Anyone familiar with my presence on social media knows how I feel about Halo: TMCC. But there’s only so much I can say about one game — not really, but I’m gonna lay off for now since I enjoyed the HCS tournament over the weekend. MCC isn’t the only game with problems these days; many games are being released unfinished, or are just incorporating horrible, anti-consumer business practices. I’m here to ask the simple question… why?
It’s hard to pinpoint exactly where this all started, but my mind seems to always go back to Battlefield 4. We all know BF4 was terrible from the start — constant crashing and glitching plagued that game well into this year, and people pretty much forgot the game existed, but why? My guess would be the jump to next-gen, because keeping last-gen deadlines while porting to unfamiliar hardware seems like such a good idea! Needless to say BF4 was a disaster, people lost faith in the franchise — how many people do you know excited for Battlefield: Hardline? — and even more people lost faith, if they ever had any, in EA.
Next target on my list comes in the form of Ubisoft’s Watch Dogs. Why, you ask? While the game itself wasn’t broken, or particularly good, it suffered from what I call “the centerfold treatment.” It’s exactly what it sounds like, Ubisoft added a shiny layer of graphics and a dab of gameplay that were nowhere to be seen in the retail release of the game and made us think Watch Dogs was going to be the next big thing. Unfortunately, this blatant lie led an average at best game to reach sales of over 7 million, yet you never heard word of the game a month after its release.
Following Watch Dogs on my list we have Destiny, a game until recently I would have said was solid. Not my personal favorite game in the world, but still a game that didn’t get too much wrong. Well, now that’s changed. Upon the release of the new DLC, The Dark Below, Bungie decided to give a big middle finger to anyone who has decided to not pay $20 for what’s essentially some reskinned weapons and a new raid by locking us out of content. Yep, that’s right, if you opted NOT to buy the DLC now you will not be able to participate in the weekly heroic or nightfall strike missions, as well as daily story missions.Now some may say “but Chewy, it’s only every few weeks that the missions are unplayable.” I don’t care if it’s once every time Halley’s Comet comes around, locking people who paid the $60 premium for your game out of ANY of the content they paid for is unacceptable. It’s funny because Bungie kept reiterating that Destiny was NOT an MMO, but it seems they can cherry-pick the aspects the of an MMO that will make them the most money.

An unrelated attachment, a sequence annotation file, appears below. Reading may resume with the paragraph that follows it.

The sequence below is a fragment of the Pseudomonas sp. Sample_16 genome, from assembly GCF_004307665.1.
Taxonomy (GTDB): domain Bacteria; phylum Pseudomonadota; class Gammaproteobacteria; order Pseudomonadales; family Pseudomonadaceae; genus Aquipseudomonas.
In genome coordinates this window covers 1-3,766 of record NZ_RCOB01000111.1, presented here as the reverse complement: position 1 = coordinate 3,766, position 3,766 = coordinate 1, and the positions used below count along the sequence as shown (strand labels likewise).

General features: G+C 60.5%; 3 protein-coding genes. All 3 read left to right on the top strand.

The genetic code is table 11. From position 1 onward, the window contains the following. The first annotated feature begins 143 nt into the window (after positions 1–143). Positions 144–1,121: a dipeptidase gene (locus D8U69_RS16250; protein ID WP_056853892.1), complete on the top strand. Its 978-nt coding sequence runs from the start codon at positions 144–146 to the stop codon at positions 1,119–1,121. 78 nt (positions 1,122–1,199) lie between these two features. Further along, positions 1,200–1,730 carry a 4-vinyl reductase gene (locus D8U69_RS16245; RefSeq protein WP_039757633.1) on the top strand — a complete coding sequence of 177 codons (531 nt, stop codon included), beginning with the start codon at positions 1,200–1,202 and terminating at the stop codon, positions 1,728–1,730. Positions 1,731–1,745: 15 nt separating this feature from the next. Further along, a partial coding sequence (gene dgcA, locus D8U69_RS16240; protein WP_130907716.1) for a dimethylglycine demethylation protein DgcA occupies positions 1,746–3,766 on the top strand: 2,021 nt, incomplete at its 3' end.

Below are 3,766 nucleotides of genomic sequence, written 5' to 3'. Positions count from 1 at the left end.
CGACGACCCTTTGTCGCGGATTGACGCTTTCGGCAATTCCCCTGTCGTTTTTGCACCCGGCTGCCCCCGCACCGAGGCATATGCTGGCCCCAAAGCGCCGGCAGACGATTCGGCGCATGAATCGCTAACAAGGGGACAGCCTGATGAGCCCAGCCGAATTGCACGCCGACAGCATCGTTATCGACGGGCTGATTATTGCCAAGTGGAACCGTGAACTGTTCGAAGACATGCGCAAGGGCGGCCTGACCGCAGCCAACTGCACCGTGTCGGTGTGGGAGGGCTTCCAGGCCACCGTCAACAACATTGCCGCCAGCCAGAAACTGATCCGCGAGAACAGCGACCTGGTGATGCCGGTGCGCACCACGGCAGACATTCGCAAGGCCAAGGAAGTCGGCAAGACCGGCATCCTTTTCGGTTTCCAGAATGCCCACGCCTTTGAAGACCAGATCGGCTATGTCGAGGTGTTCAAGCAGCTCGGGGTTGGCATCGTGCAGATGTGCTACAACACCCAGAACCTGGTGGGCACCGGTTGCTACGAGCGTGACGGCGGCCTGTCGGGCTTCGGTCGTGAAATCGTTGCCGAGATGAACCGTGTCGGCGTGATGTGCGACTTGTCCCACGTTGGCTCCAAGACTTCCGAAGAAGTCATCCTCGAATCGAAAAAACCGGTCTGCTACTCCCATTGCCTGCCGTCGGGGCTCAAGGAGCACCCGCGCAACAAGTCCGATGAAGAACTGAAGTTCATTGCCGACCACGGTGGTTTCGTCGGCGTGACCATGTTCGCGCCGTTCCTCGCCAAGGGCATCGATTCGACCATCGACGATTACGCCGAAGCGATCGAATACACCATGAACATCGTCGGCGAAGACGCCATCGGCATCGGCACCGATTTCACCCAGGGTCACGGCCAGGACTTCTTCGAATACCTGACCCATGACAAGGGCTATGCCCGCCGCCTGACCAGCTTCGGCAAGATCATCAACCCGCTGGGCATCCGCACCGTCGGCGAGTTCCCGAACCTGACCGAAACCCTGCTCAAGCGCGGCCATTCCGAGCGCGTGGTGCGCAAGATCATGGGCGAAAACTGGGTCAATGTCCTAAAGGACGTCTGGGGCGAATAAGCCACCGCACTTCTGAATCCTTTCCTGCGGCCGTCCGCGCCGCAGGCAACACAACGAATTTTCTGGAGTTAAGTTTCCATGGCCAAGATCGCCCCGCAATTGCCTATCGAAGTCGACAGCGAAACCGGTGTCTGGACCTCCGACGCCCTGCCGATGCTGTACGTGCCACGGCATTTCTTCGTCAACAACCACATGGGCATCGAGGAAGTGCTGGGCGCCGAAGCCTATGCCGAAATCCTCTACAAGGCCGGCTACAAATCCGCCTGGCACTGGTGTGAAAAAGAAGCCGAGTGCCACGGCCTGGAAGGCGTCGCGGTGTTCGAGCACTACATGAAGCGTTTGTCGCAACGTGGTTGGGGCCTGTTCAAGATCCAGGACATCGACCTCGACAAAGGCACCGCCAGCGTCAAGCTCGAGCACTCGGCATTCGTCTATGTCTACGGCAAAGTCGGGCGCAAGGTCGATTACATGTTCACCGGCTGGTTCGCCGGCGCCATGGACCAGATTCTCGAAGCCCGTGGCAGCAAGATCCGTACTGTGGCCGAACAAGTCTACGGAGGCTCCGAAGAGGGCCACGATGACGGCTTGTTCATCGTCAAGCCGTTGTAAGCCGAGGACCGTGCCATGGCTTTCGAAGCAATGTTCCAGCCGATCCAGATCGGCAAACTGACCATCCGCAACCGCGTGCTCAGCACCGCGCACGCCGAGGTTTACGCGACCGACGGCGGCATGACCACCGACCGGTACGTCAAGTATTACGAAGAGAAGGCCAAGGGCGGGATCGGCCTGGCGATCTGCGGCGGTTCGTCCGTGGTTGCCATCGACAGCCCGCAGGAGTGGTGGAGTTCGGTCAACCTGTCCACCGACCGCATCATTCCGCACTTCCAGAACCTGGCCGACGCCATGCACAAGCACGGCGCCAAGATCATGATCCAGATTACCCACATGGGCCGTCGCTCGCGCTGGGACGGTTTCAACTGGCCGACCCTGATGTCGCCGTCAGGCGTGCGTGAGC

Finally, let’s take a look a game that I believe to be even worse than Halo: TMCC — Driveclub. A lot of RULers might not know of Driveclub, it’s a PS4 exclusive and is basically Sony’s terrible answer to Forza. According to reviews, Driveclub was bland, didn’t have many cars (c’mon, you’re a racing game) and overall was just very vanilla. All that aside, Driveclub was almost 100% reliant on online connectivity for their most anticipated modes, pinging servers constantly to keep track of lap times and leaderboard standings. Well, they didn’t count on tens of thousands of people playing at once, so the entire game came crashing to a standstill, all because the game had to meet bull**** corporate deadlines of a Holiday 2014 release.
So let’s see, so far we have corporate greed, developer/publisher lies, a lack of consumerism and a bunch of games that were released MONTHS before they were ready to be launched, but we still haven’t answered the main question, why? Well, I think it’s a combination of a few things:
1. Publishers and developers haven’t yet realized that the development cycle for current-gen titles is longer than they were last-gen, but they still rush them out like they’re making games for 2007, which leads up to point number two…
2. Clearly not everyone is living in the past. Some devs/pubs KNOW it takes longer to develop games for these new consoles but aren’t willing to delay them because they have to hit certain numbers for investors, and they know people will buy the game anyway because it’s what their friends buy.
3. “We can patch it later!”- The creed of almost all developers and publishers these days. Launch the game with limited accessibility and patch in other promised features slowly, very slowly.
But it doesn’t stop here, the industry is full of anti-consumer practices, just look at most free-to-play games. The trend is going to continue until we finally start being start as consumers and not dumping our money into these games on day one. Let the developers and publishers know how you feel and don’t settle for what they’ve given you. It’s in your right as a consumer to let them know you’re dissatisfied and you’re not going to deal with this anymore.
Like I said, the current state of games makes me :(, and now I know why.
TL;DR – Games are broken, we’re being ripped off and 🙁